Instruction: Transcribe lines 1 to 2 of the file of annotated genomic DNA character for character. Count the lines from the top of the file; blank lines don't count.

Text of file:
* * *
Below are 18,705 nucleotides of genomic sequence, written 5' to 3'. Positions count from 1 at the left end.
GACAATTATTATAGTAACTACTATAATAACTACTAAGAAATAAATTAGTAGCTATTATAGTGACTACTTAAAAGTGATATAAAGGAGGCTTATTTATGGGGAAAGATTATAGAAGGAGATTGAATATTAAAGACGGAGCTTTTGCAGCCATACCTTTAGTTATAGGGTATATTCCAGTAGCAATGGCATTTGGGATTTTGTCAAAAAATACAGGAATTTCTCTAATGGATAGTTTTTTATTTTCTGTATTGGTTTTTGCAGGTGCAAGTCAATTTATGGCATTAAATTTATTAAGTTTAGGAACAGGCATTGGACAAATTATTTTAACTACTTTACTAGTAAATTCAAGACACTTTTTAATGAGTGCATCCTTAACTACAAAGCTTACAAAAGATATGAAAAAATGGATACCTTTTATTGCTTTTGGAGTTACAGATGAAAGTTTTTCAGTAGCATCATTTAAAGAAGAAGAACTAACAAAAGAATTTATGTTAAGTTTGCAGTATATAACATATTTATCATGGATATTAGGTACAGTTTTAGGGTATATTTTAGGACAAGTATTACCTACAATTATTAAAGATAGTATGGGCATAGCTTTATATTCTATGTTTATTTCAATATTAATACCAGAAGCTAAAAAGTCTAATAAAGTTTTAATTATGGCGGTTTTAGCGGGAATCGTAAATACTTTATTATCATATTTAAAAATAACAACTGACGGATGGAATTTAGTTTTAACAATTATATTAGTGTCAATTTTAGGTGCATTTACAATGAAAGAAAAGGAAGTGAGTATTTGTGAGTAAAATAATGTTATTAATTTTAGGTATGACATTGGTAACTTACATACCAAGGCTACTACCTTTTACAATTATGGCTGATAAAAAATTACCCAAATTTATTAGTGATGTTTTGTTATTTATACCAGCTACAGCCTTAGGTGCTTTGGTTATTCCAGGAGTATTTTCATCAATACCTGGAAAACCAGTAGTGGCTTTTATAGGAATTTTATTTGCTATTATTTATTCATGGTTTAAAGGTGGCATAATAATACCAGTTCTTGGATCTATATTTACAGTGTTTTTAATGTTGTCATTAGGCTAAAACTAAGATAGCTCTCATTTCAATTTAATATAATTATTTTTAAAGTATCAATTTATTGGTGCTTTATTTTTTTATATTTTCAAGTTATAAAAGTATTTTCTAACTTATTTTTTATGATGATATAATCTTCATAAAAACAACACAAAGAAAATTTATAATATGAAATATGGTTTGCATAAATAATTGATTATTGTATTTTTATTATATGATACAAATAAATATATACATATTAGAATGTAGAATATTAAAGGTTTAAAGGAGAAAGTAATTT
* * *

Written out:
Below are 18,705 nucleotides of genomic sequence, written 5' to 3'. Positions count from 1 at the left end.
GACAATTATTATAGTAACTACTATAATAACTACTAAGAAATAAATTAGTAGCTATTATAGTGACTACTTAAAAGTGATATAAAGGAGGCTTATTTATGGGGAAAGATTATAGAAGGAGATTGAATATTAAAGACGGAGCTTTTGCAGCCATACCTTTAGTTATAGGGTATATTCCAGTAGCAATGGCATTTGGGATTTTGTCAAAAAATACAGGAATTTCTCTAATGGATAGTTTTTTATTTTCTGTATTGGTTTTTGCAGGTGCAAGTCAATTTATGGCATTAAATTTATTAAGTTTAGGAACAGGCATTGGACAAATTATTTTAACTACTTTACTAGTAAATTCAAGACACTTTTTAATGAGTGCATCCTTAACTACAAAGCTTACAAAAGATATGAAAAAATGGATACCTTTTATTGCTTTTGGAGTTACAGATGAAAGTTTTTCAGTAGCATCATTTAAAGAAGAAGAACTAACAAAAGAATTTATGTTAAGTTTGCAGTATATAACATATTTATCATGGATATTAGGTACAGTTTTAGGGTATATTTTAGGACAAGTATTACCTACAATTATTAAAGATAGTATGGGCATAGCTTTATATTCTATGTTTATTTCAATATTAATACCAGAAGCTAAAAAGTCTAATAAAGTTTTAATTATGGCGGTTTTAGCGGGAATCGTAAATACTTTATTATCATATTTAAAAATAACAACTGACGGATGGAATTTAGTTTTAACAATTATATTAGTGTCAATTTTAGGTGCATTTACAATGAAAGAAAAGGAAGTGAGTATTTGTGAGTAAAATAATGTTATTAATTTTAGGTATGACATTGGTAACTTACATACCAAGGCTACTACCTTTTACAATTATGGCTGATAAAAAATTACCCAAATTTATTAGTGATGTTTTGTTATTTATACCAGCTACAGCCTTAGGTGCTTTGGTTATTCCAGGAGTATTTTCATCAATACCTGGAAAACCAGTAGTGGCTTTTATAGGAATTTTATTTGCTATTATTTATTCATGGTTTAAAGGTGGCATAATAATACCAGTTCTTGGATCTATATTTACAGTGTTTTTAATGTTGTCATTAGGCTAAAACTAAGATAGCTCTCATTTCAATTTAATATAATTATTTTTAAAGTATCAATTTATTGGTGCTTTATTTTTTTATATTTTCAAGTTATAAAAGTATTTTCTAACTTATTTTTTATGATGATATAATCTTCATAAAAACAACACAAAGAAAATTTATAATATGAAATATGGTTTGCATAAATAATTGATTATTGTATTTTTATTATATGATACAAATAAATATATACATATTAGAATGTAGAATATTAAAGGTTTAAAGGAGAAAGTAATTT